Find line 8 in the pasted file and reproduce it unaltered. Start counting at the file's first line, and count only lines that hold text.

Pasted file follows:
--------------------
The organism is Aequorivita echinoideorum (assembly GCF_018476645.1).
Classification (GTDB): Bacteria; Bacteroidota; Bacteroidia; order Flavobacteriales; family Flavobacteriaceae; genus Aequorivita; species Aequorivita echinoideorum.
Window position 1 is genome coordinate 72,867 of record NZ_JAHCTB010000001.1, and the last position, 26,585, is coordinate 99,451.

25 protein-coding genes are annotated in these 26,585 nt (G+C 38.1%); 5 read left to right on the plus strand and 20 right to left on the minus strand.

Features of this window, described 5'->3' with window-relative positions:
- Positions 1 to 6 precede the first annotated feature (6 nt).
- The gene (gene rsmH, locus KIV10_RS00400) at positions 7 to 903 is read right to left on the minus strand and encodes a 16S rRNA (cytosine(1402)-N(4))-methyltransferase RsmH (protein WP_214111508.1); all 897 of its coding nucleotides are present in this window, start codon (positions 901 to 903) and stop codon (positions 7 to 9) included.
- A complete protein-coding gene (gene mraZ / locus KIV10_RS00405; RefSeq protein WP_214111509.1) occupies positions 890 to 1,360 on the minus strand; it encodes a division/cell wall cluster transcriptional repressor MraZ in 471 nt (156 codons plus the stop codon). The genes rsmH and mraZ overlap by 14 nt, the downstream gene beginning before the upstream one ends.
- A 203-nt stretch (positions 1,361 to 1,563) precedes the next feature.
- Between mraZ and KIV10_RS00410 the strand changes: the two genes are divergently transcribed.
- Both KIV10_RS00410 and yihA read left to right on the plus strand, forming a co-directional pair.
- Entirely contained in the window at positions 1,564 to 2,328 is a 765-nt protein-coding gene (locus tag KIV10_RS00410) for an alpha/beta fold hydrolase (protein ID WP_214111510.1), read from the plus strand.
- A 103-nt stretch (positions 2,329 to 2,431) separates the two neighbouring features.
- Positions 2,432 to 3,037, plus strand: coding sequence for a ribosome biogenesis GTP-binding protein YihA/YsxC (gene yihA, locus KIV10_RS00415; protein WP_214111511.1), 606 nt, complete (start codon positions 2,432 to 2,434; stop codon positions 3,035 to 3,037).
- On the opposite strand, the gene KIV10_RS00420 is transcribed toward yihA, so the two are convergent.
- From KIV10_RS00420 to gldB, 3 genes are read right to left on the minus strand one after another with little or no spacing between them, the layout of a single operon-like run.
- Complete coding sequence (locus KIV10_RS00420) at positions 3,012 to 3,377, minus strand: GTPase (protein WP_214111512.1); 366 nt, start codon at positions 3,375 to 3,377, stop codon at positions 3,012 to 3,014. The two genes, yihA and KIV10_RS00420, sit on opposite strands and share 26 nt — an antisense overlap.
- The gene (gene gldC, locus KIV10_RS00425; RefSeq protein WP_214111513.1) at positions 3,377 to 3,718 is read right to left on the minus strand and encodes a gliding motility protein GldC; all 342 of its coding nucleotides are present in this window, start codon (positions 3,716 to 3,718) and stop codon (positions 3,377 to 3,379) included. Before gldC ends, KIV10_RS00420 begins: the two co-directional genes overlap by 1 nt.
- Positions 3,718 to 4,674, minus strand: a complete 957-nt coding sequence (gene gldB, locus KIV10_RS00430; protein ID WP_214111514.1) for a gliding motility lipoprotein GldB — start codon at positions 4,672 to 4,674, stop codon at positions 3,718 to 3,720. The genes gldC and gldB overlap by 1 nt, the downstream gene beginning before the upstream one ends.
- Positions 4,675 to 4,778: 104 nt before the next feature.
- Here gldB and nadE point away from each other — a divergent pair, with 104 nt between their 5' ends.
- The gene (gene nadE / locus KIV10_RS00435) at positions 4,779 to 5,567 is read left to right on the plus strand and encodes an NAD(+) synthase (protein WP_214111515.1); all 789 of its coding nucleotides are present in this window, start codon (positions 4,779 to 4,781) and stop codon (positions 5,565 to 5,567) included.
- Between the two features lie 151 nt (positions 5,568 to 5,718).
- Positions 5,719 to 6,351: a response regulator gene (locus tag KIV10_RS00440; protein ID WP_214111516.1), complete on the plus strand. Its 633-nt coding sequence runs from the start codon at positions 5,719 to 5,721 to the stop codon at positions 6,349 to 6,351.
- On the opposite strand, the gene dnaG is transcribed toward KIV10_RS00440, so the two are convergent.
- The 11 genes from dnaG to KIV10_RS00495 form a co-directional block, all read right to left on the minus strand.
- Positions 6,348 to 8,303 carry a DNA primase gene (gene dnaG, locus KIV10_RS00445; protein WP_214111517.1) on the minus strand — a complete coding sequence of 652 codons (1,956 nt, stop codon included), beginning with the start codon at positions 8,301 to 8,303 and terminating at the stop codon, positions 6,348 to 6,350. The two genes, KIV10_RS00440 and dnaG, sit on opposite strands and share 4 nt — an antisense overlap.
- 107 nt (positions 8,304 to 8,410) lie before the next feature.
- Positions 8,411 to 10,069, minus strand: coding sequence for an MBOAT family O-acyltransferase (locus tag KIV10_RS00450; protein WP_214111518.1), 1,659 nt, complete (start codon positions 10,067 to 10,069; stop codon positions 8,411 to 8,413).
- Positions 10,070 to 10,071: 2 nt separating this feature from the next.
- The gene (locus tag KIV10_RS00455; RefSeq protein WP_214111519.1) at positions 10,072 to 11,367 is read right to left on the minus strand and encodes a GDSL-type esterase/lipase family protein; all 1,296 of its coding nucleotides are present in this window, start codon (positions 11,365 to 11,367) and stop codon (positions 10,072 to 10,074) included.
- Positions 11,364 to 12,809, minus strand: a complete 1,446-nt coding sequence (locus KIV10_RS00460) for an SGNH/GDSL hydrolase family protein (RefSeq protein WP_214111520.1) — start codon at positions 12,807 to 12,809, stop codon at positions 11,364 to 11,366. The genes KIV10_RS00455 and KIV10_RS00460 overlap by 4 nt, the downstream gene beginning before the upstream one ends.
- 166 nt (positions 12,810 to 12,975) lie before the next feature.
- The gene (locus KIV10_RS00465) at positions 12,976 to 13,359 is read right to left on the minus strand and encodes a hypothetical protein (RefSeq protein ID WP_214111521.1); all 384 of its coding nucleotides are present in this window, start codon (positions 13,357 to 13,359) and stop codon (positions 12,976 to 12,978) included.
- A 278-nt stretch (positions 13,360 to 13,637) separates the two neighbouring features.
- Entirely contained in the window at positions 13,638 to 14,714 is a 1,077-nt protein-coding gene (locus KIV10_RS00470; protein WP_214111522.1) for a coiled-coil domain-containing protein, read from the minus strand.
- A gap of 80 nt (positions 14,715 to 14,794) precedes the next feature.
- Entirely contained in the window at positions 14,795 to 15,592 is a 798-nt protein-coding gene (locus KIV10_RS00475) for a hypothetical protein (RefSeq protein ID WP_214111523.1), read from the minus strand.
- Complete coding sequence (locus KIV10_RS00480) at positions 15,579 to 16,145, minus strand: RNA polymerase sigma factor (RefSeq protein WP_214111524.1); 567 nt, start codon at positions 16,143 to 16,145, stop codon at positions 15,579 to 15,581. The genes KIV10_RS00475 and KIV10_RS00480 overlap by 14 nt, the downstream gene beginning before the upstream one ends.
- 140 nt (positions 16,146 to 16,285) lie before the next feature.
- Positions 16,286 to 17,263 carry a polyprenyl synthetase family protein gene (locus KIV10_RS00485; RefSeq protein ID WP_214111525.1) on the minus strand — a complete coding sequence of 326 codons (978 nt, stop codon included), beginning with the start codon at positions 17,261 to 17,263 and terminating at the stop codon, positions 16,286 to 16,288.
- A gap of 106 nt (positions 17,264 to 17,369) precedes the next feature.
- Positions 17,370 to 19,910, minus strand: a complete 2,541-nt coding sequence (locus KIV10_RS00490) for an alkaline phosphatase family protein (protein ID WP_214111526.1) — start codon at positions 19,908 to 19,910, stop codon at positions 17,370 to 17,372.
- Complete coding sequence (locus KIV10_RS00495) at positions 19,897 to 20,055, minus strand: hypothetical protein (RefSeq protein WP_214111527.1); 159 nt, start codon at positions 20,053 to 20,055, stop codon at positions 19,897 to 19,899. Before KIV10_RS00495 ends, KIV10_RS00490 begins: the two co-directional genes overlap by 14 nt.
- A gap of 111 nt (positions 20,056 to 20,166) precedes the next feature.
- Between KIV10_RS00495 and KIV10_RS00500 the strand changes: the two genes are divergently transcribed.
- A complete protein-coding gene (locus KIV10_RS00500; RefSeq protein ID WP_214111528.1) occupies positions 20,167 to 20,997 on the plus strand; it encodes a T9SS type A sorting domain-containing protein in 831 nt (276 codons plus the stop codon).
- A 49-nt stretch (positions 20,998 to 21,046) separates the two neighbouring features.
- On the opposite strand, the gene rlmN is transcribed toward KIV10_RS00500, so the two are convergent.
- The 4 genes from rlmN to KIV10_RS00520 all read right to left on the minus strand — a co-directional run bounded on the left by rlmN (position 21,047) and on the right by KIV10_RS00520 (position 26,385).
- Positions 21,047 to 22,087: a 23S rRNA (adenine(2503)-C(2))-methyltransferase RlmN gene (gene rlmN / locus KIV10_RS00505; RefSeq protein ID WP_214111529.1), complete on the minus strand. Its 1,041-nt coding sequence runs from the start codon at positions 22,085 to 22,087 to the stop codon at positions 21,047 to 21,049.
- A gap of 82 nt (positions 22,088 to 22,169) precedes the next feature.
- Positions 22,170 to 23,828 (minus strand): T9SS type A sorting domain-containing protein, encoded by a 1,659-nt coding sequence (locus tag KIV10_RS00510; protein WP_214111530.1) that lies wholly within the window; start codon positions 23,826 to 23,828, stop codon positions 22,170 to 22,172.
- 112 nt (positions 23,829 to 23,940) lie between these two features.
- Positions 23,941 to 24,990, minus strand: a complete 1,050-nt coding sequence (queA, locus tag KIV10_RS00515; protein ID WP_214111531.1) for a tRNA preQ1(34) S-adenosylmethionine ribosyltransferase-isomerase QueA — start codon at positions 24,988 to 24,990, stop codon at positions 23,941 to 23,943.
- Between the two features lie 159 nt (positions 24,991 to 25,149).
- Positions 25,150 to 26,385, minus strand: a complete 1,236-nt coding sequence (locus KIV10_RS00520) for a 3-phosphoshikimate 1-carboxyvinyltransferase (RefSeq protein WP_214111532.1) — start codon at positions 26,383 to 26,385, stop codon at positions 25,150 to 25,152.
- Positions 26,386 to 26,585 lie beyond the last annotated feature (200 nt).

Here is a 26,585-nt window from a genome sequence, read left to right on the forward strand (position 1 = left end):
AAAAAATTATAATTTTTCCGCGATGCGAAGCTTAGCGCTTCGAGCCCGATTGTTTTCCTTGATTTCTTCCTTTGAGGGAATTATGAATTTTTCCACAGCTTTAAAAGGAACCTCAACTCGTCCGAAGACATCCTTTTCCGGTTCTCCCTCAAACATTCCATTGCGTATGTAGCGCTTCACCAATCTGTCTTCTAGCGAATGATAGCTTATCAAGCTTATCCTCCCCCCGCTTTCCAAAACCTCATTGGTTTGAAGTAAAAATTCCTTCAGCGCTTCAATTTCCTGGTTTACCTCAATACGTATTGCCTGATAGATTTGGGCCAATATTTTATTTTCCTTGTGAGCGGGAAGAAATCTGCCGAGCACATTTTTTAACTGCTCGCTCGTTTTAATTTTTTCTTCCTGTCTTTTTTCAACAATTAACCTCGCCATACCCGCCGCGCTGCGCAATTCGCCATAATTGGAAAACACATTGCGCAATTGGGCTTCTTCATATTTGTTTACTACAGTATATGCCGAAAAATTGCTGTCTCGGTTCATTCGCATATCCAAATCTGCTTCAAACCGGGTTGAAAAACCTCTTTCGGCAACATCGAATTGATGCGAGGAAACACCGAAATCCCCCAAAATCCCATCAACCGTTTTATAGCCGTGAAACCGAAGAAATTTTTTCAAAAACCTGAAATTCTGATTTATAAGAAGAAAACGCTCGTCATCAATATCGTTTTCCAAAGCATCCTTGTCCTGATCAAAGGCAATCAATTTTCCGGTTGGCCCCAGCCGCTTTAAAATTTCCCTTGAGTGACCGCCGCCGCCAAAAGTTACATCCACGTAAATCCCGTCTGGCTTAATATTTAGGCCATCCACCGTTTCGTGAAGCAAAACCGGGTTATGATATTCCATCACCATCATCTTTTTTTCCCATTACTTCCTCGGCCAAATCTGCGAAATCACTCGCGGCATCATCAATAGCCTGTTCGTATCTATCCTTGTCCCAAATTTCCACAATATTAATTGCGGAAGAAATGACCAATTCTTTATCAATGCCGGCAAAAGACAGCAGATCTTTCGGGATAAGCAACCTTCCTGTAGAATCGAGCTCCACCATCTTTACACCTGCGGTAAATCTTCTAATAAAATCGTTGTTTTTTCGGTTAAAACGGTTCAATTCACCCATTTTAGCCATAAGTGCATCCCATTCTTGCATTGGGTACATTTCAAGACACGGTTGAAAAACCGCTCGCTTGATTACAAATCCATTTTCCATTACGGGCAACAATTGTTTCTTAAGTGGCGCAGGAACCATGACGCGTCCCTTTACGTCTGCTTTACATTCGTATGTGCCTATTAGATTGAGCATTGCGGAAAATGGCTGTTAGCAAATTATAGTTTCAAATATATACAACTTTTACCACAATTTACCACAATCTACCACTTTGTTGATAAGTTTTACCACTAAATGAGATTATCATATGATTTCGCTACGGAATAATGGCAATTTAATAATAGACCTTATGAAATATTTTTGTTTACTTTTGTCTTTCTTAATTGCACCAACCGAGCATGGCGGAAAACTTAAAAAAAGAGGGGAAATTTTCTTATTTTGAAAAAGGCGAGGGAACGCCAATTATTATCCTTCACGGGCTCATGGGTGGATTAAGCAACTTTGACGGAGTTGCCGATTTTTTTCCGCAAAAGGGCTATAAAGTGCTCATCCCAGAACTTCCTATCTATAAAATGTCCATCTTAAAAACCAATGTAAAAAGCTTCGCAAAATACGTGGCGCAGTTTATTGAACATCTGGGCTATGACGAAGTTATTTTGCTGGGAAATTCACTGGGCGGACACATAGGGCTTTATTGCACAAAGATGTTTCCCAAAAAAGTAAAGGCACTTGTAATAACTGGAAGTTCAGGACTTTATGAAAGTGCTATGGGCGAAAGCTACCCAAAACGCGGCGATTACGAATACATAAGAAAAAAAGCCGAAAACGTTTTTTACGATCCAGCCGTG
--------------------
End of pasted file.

- A complete protein-coding gene (gene mraZ / locus KIV10_RS00405; RefSeq protein WP_214111509.1) occupies positions 890 to 1,360 on the minus strand; it encodes a division/cell wall cluster transcriptional repressor MraZ in 471 nt (156 codons plus the stop codon). The genes rsmH and mraZ overlap by 14 nt, the downstream gene beginning before the upstream one ends.